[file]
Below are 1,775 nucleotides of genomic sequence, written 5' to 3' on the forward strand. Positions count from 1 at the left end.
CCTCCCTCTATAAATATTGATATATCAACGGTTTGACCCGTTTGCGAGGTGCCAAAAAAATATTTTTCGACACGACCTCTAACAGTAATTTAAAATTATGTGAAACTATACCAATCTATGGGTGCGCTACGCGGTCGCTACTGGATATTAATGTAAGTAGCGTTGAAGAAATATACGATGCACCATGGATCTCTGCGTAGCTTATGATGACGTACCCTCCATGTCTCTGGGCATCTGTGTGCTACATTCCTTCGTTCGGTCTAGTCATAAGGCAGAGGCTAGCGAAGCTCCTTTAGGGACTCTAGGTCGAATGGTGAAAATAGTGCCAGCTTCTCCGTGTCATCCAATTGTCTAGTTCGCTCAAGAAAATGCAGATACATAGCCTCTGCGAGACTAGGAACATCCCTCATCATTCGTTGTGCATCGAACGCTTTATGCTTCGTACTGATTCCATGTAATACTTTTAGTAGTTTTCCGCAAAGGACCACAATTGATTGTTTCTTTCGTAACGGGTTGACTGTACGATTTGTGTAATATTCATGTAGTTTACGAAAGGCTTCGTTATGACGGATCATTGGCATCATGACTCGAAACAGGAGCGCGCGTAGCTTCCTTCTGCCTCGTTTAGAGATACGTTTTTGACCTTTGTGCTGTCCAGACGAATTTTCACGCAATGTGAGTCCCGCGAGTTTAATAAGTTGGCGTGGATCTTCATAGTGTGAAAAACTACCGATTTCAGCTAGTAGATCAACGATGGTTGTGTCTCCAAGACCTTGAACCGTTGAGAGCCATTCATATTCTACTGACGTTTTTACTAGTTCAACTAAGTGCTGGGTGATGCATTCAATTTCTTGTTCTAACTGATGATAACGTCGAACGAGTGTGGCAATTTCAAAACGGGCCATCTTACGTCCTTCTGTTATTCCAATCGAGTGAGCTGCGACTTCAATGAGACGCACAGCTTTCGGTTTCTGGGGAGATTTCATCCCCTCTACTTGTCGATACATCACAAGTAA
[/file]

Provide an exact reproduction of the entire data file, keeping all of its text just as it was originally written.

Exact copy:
Below are 1,775 nucleotides of genomic sequence, written 5' to 3' on the forward strand. Positions count from 1 at the left end.
CCTCCCTCTATAAATATTGATATATCAACGGTTTGACCCGTTTGCGAGGTGCCAAAAAAATATTTTTCGACACGACCTCTAACAGTAATTTAAAATTATGTGAAACTATACCAATCTATGGGTGCGCTACGCGGTCGCTACTGGATATTAATGTAAGTAGCGTTGAAGAAATATACGATGCACCATGGATCTCTGCGTAGCTTATGATGACGTACCCTCCATGTCTCTGGGCATCTGTGTGCTACATTCCTTCGTTCGGTCTAGTCATAAGGCAGAGGCTAGCGAAGCTCCTTTAGGGACTCTAGGTCGAATGGTGAAAATAGTGCCAGCTTCTCCGTGTCATCCAATTGTCTAGTTCGCTCAAGAAAATGCAGATACATAGCCTCTGCGAGACTAGGAACATCCCTCATCATTCGTTGTGCATCGAACGCTTTATGCTTCGTACTGATTCCATGTAATACTTTTAGTAGTTTTCCGCAAAGGACCACAATTGATTGTTTCTTTCGTAACGGGTTGACTGTACGATTTGTGTAATATTCATGTAGTTTACGAAAGGCTTCGTTATGACGGATCATTGGCATCATGACTCGAAACAGGAGCGCGCGTAGCTTCCTTCTGCCTCGTTTAGAGATACGTTTTTGACCTTTGTGCTGTCCAGACGAATTTTCACGCAATGTGAGTCCCGCGAGTTTAATAAGTTGGCGTGGATCTTCATAGTGTGAAAAACTACCGATTTCAGCTAGTAGATCAACGATGGTTGTGTCTCCAAGACCTTGAACCGTTGAGAGCCATTCATATTCTACTGACGTTTTTACTAGTTCAACTAAGTGCTGGGTGATGCATTCAATTTCTTGTTCTAACTGATGATAACGTCGAACGAGTGTGGCAATTTCAAAACGGGCCATCTTACGTCCTTCTGTTATTCCAATCGAGTGAGCTGCGACTTCAATGAGACGCACAGCTTTCGGTTTCTGGGGAGATTTCATCCCCTCTACTTGTCGATACATCACAAGTAA